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Using NASA OBPG files, a way to transfer the cloud mask from a L2 file into a L1B scene (of the same scene, same instrument, and same resolution) would be to open both the L2 file and the L1B file simultaneously in SeaDAS and then create a mask using the Band Math tool followed by the Mask Manager tool. Note that both the L1B and L2 files need to be an identical raster grid size, with matching geolocation, so if the L1B is HKM (500m) then the L2 would also need to be HKM (500m).
Here are the steps (again specific to NASA OBPG files)
1. Load a L1B file into SeaDAS
2. Load a L2 file into SeaDAS
3. Select the L1B file and select "Menu > Raster > Math Band".
4. Click "Edit Expression"
5. Still within the L1B file, in the Expression Editor for "Product" select the L2 file, then check "Show single flags", then pick the CLDICE mask. So your expression should look something like this "$2.l2_flags.CLDICE" (where $2 denotes the index of the file loaded into the File Manager so that may differ depending on the order in which you loaded the files into SeaDAS.)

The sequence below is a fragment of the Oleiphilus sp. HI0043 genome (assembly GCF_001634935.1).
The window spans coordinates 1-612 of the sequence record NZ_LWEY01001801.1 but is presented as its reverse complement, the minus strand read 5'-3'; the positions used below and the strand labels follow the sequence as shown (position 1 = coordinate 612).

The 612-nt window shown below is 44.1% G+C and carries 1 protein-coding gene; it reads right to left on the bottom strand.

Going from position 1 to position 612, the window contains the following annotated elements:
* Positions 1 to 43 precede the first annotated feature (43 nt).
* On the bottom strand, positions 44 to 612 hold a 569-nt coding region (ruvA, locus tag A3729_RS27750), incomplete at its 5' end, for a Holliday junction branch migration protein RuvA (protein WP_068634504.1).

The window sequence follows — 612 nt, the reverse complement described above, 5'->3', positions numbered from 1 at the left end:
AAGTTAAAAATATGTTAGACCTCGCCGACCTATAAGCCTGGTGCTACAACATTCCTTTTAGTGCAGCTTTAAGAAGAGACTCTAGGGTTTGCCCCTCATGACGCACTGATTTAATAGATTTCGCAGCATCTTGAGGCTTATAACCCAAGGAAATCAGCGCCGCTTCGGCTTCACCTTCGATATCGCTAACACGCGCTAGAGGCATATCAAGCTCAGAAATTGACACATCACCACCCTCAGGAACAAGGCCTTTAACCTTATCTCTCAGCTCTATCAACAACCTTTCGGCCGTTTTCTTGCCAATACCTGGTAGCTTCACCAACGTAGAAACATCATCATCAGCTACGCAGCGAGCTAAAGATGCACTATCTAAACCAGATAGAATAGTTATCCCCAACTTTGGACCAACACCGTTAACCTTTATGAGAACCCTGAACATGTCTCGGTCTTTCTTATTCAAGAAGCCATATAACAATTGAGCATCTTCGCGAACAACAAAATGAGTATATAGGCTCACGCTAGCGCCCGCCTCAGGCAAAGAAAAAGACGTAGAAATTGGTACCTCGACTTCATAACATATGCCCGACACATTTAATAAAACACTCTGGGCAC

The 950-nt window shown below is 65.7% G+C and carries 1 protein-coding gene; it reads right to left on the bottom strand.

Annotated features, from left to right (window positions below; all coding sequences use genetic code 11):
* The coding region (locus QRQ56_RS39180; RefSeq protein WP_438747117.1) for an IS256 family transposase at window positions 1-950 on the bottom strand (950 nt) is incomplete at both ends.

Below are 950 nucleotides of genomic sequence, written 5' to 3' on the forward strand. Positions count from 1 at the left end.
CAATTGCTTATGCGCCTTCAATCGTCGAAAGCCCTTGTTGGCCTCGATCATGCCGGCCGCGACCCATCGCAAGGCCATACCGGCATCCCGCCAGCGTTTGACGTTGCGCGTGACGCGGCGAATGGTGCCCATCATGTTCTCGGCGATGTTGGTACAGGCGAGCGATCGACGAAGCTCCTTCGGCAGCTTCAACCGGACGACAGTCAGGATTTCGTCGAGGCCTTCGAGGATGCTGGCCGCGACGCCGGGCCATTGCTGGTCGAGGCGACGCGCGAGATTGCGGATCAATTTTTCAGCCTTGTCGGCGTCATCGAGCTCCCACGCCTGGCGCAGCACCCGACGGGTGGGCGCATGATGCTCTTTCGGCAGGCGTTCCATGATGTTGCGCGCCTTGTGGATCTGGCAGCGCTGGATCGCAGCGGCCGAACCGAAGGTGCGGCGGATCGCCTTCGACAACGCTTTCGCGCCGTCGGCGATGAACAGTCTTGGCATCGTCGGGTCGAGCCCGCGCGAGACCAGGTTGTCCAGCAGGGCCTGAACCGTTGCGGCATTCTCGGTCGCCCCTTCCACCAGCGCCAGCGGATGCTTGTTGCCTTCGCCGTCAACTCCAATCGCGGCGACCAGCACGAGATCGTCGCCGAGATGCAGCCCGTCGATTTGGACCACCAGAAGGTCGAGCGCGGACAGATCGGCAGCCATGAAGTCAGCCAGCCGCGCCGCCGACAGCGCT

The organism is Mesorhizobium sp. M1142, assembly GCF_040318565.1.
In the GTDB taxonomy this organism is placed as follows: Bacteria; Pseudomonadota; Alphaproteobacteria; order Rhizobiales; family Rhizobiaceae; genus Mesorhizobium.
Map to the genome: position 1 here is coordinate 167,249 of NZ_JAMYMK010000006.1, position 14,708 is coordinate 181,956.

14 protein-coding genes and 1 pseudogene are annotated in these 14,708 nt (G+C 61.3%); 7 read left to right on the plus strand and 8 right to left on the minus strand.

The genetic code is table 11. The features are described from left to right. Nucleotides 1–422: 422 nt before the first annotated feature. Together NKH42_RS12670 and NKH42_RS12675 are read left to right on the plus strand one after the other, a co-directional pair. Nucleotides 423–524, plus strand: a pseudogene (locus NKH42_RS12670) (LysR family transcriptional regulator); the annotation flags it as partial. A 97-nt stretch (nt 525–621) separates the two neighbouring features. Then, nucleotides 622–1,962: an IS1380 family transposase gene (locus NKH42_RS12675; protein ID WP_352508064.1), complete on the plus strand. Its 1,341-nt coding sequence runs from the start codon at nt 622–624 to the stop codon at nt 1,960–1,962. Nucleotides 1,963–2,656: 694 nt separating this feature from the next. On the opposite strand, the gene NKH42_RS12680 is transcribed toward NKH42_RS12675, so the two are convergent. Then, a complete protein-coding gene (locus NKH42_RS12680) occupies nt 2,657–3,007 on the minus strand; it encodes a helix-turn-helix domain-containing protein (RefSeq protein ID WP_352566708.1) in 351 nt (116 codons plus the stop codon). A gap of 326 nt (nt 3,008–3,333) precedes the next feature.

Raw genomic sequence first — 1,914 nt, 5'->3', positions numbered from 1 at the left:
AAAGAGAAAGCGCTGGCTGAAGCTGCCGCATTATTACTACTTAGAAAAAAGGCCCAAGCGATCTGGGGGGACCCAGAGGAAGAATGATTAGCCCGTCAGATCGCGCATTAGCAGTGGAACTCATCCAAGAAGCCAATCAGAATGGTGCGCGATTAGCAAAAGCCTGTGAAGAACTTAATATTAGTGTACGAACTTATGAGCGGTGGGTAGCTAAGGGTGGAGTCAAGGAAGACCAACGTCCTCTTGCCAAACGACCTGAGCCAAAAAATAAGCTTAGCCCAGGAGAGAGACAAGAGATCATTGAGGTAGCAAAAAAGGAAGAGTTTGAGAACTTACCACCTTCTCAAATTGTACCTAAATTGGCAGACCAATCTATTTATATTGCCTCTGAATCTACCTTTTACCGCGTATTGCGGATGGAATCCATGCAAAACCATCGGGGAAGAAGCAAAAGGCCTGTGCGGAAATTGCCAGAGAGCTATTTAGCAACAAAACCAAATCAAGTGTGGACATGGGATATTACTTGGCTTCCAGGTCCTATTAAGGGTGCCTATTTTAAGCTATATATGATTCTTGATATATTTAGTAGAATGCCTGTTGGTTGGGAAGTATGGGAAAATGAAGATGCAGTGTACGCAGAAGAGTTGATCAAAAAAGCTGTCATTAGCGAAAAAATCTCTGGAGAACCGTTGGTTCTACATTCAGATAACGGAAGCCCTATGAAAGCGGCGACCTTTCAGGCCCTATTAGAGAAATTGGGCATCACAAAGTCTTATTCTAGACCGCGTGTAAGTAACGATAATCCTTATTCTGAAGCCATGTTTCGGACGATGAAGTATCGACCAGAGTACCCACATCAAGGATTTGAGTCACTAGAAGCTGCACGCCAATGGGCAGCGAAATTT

6. Click "OK" in both GUIs and a new band (call it "cloud_band") will be created in the L1B scene.
7. In the L1B file, open "cloud_band" and select "Pixel Info" and observe that as you hover over the pixels, the cloud pixels have a value of "1" and the non-cloud pixels have a value of "0".
8. In "Mask Manager" click on "f(x)" and add the expression "cloud_band == 1".
9. This will create a mask in the L1B file which is essentially a copy of the L2 file's mask.
The problem I'm running into here is that the MODIS product MOD35_L2 isn't an easy binary mask, the actual cloud mask is a 48-bit band that is kind of tricky to work with, so it doesn't even show up in the "Bands" section of its product. Show single flags isn't an option for this product either because of this.
To get around this I've generated a binary mask just as a csv file (without geolocation data), is there anyway I can load this into SeaDAS and apply it to the L1B product? I will also need to be able to reproject the L1B product after it is mask.
Maybe you can use a (complicated) band-maths expression to generate a flag band directly from the 48-bit band.grossg99 wrote: ↑Thu Jul 07, 2022 12:21 pm America/New_York The problem I'm running into here is that the MODIS product MOD35_L2 isn't an easy binary mask, the actual cloud mask is a 48-bit band that is kind of tricky to work with, so it doesn't even show up in the "Bands" section of its product. Show single flags isn't an option for this product either because of this.